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Why collaborations & integrations will continue in the AM industry – A guest post by Gil Lavi

The AM industry continues its positive momentum with new solutions introduced to the market that are increasingly advanced and sophisticated, including smarter 3D software tools, faster 3D printing systems, new materials, and automated post-processing solutions that all aim to help industrial users better integrate AM into their manufacturing processes. The key elements that will enable faster AM adoption are collaborations between different vendors and an intimate integration between their solutions. A guest post by Gil Lavi, Founder & CEO of 3D Alliances.

The island approach becomes irrelevant
Jumping back a few years when prototyping was the focus among AM users, manufacturers of 3D printing systems kept their software, hardware, and materials development in-house or, in other words, lived on their own islands. Integrating different elements of the end-to-end workflow was not critical and was done mostly by the end-users when required.

As the industry moves toward the integration of AM into manufacturing processes, collaborations between different 3D printing vendors will be essential. Without intimately connecting them, industrial users will find it difficult to accelerate the transition from prototyping to manufacturing and to integrate them into their internal manufacturing environments.

The bigger picture – not just additive
Zooming out first, I met Oqton at Rapid+TCT in Detroit. Oqton help manufacturers increase innovation and efficiency by intelligently automating production. They unify engineering and production with an AI-powered, technology-agnostic, cloud-based manufacturing OS for complete traceability and visibility across an organization. In combination with Oqton’s specialized applications for reverse engineering, inspection, design, 3D printing, and simulation, manufacturers can connect technologies and machines across multiple sites.

The beauty of this platform is the fact it connects additive solutions to a manufacturing environment that includes MES, ERP, CRM, CNC, and robotics, among others. Any industrial user that wants to lay the right foundations to automate its manufacturing environment must first examine the bigger picture.

Integrations and collaboration in additive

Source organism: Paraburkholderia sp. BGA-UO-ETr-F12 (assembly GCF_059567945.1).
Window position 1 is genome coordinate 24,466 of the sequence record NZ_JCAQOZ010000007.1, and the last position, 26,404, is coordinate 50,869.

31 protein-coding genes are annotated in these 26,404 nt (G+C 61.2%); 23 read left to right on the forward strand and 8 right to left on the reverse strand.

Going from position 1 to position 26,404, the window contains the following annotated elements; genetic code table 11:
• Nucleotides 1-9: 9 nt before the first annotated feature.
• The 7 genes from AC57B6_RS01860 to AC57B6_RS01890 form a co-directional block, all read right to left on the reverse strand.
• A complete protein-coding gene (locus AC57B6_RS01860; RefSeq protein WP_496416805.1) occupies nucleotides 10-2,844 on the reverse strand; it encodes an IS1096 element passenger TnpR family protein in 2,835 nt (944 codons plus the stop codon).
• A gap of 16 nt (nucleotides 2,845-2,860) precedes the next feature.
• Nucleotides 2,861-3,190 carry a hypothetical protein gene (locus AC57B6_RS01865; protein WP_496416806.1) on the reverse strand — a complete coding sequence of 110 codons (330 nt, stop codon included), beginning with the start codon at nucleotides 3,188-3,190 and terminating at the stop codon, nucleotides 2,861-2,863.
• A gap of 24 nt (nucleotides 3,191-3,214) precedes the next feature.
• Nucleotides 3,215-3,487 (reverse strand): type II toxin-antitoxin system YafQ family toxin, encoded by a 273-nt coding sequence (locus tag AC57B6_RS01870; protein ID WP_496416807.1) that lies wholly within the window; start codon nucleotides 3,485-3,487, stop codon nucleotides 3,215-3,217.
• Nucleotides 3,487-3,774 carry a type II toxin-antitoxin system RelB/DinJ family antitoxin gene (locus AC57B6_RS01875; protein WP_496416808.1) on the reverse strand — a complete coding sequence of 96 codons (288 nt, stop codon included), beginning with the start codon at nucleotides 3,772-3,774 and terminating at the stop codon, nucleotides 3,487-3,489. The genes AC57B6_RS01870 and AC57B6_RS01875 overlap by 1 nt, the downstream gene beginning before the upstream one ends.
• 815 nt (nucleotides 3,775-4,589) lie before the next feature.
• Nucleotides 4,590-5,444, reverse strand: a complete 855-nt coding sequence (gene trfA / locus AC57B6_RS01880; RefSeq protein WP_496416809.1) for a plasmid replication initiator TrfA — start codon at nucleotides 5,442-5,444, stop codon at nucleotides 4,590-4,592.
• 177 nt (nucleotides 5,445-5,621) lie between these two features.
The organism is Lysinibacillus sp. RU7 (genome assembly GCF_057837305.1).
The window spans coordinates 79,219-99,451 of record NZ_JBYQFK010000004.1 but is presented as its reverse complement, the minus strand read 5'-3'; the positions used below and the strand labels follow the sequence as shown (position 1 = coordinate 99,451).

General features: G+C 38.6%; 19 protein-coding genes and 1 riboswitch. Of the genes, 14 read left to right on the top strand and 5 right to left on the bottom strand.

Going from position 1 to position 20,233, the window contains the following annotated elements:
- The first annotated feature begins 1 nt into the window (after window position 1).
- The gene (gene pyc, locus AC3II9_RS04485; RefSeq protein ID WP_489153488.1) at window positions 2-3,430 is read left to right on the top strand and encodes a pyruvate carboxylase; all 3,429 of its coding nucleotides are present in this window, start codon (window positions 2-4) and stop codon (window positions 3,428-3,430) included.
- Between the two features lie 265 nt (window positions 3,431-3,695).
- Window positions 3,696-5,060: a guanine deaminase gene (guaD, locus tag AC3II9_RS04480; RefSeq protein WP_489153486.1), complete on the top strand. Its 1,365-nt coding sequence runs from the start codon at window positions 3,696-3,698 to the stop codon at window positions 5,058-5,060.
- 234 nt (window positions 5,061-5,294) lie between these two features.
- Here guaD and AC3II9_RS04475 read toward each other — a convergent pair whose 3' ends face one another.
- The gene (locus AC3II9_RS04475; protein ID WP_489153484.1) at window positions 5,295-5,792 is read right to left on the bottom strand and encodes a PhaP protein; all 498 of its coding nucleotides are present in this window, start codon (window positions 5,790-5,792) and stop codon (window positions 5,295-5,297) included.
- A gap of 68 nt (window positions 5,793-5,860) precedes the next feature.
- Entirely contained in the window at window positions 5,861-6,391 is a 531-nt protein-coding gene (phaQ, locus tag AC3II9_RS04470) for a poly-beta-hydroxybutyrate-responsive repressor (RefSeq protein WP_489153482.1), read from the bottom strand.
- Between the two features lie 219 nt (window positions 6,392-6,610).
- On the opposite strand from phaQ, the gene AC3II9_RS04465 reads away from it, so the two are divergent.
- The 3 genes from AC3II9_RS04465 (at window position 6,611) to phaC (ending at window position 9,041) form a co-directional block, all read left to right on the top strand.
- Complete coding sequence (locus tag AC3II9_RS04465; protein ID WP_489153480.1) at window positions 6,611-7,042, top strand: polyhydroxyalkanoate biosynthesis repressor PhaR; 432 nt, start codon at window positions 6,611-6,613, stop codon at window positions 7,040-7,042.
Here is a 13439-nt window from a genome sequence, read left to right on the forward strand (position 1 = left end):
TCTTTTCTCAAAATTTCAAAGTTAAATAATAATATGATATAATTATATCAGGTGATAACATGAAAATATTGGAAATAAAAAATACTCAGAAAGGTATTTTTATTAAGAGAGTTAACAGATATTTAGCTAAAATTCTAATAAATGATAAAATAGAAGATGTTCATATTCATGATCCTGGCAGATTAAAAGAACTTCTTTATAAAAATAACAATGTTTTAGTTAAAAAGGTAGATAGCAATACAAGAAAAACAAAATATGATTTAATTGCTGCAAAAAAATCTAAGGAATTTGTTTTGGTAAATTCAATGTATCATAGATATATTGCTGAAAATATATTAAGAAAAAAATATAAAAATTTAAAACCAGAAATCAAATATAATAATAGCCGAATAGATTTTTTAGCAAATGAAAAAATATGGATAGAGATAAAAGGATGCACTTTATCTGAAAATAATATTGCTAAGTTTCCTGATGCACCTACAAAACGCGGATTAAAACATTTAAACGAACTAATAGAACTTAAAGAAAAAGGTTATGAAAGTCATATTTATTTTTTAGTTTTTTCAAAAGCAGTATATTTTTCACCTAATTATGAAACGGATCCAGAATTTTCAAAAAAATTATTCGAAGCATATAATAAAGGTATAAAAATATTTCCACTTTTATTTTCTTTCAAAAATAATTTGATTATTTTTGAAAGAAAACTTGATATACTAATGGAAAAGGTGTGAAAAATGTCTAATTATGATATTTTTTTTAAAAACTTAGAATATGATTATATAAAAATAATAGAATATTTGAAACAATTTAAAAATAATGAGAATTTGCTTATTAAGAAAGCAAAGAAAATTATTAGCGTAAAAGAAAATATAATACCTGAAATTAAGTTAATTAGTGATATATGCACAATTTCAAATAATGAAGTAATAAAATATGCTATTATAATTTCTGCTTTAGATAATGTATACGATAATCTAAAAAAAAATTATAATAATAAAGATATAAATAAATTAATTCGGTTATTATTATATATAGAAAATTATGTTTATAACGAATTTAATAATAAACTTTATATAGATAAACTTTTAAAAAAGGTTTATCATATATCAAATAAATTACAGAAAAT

Now, zooming into the additive world, we see four different pillars that need to be integrated to enable a smooth end-to-end workflow: 3D software solutions, 3D printing systems, automated post-processing solutions, and materials. In most cases, each solution is developed and provided by a different vendor; however, in the past year, we are seeing interesting collaborations being formed. A good example of a company that decided to share its solutions with others is Carbon, the California-based 3D printing company.

To better connect its 3D printers with a post-processing solution, an integration was made between Carbon’s 3D printers and the new PostProcess DEMI 910, which is a full-stack resin removal solution specifically for the carbon ecosystem. As part of this fully integrated solution, PostProcess has developed a carbon-specific detergent for use in the DEMI 910 to ensure optimized end-part quality, improved safety, and increased throughput for carbon resin post-processing. Here is how it works:

On the software side, Carbon announced an interesting collaboration with 3YOURMIND, an AM workflow software provider that optimizes end-to-end AM processes for leading companies and 3D print services. This will enable Carbon users to access 3YOURMIND PLM, MES, and ERP tools to significantly save time and achieve higher machine utilization.

And there are more examples: Stratasys & Dyemansion have formed a strategic alliance to connect the Stratasys H350, a powder-bed system, to Dyemansion’s post-processing solutions; Castor’s integration with Ultimaker’s digital factory platform; Oqton and E-Plus 3D with a dental 3D printing partnership, and more.

Integration will accelerate
The post-Covid symptom of companies opening up is expected to continue and accelerate in the coming years. Moreover, new 3D printing companies that were established in the past two to three years developed their products with this approach with integration possibilities built into their solutions.

The goal is clear: industrial users would like to have a full end-to-end AM workflow that will enable them to integrate AM technologies with their non-AM manufacturing capabilities and their working environments. Having clear, reliable, and smooth processes will be the only way to expand the use of AM for real manufacturing.

(c) Picture, Text & Link: Gil Lavi, Founder & CEO of 3D Alliances.

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